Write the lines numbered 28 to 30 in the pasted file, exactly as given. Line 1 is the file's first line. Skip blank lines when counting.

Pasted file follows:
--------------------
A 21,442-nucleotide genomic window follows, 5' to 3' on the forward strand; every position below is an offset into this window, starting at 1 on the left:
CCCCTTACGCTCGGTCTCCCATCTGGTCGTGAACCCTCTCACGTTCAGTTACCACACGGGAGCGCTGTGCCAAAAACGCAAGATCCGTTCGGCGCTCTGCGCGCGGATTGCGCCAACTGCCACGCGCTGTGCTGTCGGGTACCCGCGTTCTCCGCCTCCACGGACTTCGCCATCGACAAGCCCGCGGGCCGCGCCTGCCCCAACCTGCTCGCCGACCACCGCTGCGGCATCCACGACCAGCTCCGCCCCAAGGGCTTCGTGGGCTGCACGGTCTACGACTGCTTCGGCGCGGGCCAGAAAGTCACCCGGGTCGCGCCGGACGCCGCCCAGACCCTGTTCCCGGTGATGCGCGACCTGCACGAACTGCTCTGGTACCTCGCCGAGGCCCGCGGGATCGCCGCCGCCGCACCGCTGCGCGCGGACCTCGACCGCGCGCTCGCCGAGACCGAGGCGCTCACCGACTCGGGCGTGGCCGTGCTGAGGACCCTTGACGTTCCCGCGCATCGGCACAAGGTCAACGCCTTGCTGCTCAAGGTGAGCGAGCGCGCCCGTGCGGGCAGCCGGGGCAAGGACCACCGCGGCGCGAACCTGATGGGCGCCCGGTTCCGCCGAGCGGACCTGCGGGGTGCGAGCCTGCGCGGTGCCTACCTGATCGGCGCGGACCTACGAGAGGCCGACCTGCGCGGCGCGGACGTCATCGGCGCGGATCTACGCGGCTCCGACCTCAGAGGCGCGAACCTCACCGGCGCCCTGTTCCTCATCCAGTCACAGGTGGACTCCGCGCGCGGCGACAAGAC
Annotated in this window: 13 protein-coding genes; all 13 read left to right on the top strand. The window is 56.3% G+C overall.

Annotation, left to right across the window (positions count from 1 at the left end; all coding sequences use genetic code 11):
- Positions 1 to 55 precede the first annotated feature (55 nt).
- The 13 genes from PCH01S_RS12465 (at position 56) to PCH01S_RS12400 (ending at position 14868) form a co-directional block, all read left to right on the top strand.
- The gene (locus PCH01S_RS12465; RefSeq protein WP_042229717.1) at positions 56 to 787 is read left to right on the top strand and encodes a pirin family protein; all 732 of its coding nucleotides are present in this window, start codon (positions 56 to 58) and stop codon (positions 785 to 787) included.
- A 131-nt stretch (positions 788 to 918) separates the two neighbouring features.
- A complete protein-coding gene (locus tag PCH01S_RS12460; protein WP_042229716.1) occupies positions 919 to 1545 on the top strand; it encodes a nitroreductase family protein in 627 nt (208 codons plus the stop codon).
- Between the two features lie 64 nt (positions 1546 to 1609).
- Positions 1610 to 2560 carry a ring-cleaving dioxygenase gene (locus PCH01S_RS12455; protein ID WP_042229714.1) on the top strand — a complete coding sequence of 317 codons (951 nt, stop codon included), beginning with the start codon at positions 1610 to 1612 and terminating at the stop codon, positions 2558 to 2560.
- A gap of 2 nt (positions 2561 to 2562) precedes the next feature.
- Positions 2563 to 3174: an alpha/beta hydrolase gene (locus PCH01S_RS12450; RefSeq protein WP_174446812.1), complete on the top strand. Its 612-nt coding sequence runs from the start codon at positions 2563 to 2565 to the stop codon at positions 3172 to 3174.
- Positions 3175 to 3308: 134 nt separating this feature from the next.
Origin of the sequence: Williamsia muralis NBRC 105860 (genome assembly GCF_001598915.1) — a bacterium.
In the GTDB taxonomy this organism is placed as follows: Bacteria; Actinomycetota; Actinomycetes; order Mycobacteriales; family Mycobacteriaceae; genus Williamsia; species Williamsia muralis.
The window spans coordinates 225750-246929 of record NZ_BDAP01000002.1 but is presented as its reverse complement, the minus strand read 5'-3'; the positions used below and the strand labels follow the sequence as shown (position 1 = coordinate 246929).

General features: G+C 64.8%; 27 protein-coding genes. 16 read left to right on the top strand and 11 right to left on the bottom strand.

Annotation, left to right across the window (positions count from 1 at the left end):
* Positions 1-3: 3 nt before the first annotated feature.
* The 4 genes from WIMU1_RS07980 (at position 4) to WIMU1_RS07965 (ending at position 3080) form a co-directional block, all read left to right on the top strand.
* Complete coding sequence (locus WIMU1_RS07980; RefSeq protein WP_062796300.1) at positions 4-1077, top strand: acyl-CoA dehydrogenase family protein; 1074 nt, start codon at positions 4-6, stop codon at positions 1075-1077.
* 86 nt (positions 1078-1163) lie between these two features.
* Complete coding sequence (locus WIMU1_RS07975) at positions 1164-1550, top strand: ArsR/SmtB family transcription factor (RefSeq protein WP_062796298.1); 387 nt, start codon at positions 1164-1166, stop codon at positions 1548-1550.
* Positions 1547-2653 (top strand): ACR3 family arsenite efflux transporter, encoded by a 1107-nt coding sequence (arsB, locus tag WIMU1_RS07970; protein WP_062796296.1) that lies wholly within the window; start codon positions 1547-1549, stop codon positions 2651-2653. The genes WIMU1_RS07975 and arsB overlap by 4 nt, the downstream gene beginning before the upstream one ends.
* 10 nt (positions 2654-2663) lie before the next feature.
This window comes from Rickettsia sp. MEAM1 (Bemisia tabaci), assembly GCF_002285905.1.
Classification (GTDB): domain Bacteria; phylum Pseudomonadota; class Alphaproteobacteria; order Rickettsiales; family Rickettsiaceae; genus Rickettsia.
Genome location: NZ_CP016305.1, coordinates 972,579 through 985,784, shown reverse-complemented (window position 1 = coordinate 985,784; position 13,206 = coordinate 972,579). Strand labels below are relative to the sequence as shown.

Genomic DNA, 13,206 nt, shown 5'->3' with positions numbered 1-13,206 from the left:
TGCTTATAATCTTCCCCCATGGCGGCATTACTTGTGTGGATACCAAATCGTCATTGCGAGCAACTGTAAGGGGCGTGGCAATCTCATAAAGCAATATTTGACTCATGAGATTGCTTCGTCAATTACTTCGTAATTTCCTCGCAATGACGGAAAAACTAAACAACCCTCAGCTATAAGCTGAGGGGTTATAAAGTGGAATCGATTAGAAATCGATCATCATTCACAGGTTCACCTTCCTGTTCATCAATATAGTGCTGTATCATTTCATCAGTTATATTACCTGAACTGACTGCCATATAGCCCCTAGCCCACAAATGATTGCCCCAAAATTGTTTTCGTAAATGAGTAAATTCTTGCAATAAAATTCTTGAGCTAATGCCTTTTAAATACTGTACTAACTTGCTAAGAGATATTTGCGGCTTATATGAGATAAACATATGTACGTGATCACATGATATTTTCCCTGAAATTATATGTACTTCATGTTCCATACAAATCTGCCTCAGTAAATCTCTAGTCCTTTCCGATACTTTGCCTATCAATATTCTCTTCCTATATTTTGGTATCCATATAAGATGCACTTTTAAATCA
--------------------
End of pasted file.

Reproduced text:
Classification (GTDB): domain Bacteria; phylum Pseudomonadota; class Alphaproteobacteria; order Rickettsiales; family Rickettsiaceae; genus Rickettsia.
Genome location: NZ_CP016305.1, coordinates 972,579 through 985,784, shown reverse-complemented (window position 1 = coordinate 985,784; position 13,206 = coordinate 972,579). Strand labels below are relative to the sequence as shown.

Genomic DNA, 13,206 nt, shown 5'->3' with positions numbered 1-13,206 from the left: